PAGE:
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Bypass Alternative Study Rapped By City Planners

Bypass Alternative Study Rapped By City Planners image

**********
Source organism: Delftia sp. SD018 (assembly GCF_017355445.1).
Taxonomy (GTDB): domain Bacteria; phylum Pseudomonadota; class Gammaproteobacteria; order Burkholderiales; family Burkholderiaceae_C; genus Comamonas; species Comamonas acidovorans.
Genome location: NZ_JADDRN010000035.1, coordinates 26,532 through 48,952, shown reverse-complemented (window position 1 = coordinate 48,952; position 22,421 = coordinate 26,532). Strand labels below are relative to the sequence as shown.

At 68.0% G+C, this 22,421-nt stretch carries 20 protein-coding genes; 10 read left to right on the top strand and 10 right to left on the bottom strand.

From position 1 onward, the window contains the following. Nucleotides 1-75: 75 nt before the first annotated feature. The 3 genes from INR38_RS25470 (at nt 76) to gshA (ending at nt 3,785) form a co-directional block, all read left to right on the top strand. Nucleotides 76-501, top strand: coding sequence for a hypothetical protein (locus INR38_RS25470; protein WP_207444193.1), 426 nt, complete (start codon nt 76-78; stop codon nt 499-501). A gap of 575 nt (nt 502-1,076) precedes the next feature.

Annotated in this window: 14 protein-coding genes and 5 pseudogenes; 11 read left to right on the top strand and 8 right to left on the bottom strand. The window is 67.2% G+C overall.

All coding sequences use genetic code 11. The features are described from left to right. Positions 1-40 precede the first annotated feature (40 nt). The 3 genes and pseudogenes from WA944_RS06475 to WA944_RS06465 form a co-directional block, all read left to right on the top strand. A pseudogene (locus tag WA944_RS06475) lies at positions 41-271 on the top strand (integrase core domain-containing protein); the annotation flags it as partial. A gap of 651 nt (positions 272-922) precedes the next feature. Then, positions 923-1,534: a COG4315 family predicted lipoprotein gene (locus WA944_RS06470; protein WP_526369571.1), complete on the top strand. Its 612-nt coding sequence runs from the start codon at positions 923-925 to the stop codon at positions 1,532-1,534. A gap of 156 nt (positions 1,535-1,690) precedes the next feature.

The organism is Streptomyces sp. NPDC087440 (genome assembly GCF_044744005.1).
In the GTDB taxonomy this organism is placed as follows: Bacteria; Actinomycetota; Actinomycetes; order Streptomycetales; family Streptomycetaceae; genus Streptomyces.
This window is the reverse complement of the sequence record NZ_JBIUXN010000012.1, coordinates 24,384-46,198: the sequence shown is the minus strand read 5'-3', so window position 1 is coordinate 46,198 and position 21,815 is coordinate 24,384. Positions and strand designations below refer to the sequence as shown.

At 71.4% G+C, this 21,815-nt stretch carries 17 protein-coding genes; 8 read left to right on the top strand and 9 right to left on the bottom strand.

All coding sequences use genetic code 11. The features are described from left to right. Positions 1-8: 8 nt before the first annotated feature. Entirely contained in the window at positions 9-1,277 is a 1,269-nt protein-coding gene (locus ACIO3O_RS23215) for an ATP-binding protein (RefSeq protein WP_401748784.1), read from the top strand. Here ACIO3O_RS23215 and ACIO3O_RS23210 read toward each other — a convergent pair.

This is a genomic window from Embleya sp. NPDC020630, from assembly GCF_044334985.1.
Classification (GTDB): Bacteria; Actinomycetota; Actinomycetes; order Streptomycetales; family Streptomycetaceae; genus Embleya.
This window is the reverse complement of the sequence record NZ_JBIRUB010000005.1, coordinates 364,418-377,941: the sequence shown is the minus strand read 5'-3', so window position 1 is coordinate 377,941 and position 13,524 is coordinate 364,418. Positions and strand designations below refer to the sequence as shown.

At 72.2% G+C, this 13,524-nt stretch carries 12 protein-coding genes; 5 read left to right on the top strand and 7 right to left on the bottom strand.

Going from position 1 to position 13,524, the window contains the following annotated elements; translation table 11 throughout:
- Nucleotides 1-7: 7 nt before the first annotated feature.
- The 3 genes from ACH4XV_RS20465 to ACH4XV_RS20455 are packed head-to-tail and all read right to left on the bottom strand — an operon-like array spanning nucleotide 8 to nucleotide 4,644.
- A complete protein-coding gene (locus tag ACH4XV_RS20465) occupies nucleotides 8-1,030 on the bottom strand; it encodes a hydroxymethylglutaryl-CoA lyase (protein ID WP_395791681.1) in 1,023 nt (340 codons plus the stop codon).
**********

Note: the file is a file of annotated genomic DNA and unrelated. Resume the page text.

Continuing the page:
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A study conducted by city officials of the proposed alternative to the present Packardto-Beakes bypass route was roundly criticized by City Planning Commission members last night. They charged that the city study was incomplete, being only technical in nature and not considering social values. The proposed PackardBeakes bypass route has been objected to by the Model Cities Policy Board, that body stating the route would cut through a heavily residential area and divide the community. After City Council had granted a delay in further work on the present route, Model Cities submitted an altérnate plan which would extend the bypass route farther north. It was this plan which was studied by Traffic and Transportation Department Director John E. Robbins and Howard F. Russell of the Public Works Department. City Assessor Wayne C. Johnson included land costs in the report. The report states the topography of the land necessitates building an elevated roadway over the Penn Central Railroad tracks, N. Main, the Huron River and Broadway. Interchanges would be necessary at Main and Broadway. Based on latest estimates, the structure would cost some $21.5 million with land costs adding another $8 million. It would be at least four lanes in width with acceleration and deceleration lanes provided. Such a roadway would, the report states, require the vacation of Swift St. at Wright, Summit between Main and the Ann Arbor Railroad, Pontiac between Swift and Moore, and the northerly 350 feet of Traver. Other streets would have to be rerouted, including Depot at Main, Maiden Lane at Broadway and intersection improvements would be needed at Moore and Pontiac. To complete the PackardBeakes route as planned, it would cost an additional $336,630, The city has spent $424,480 to date on the project, bringing the total cost of the current alignment to $761,110. Robert J. Hunter, who worked on the proposed new route for Model Cities, said the plan presented last night was an alternative "but not the only alternative." He said the Model Cities Policy Board wants to divert traffic around the area, not through it. City Planning Director Michael Prochaska commented that the city officials had not been directed to look at other alternatives and that the technical study submitted met the request of City Couneil. Commission member Ronald Edmonds said he would have hoped the city would have taken the initiative to study other alternatives. He said the persons making the were advocates of the initial route and that they are "more committed to develop routes for automobiles than preserving neighborhoods." Edmonds charged that the same thinking which initiated the original plan was brought to bear to "destroy" the alternative. Commissioner David Byrd suggested that the commission meet with the drafters of the report to give them an opportunity to present their side of the story. A meeting including Robbins, Russell, the commission and Model Cities j tatives will be held "as soon as possible." Robert G. Faber, the City Council's representative on the commission, said the study I may vvell be what the council asked for, but added, "We may I not have asked for what we I wanted." Commission members and I Hunter said the report was K incomplete in not including I social aspects. The commission passed a I resolution stating the report! was of "very modest valué" I and was not adequate for thel commission's p u r p o s e . The I report, along with the commis-1 sion action, will be forwardedB to City Council.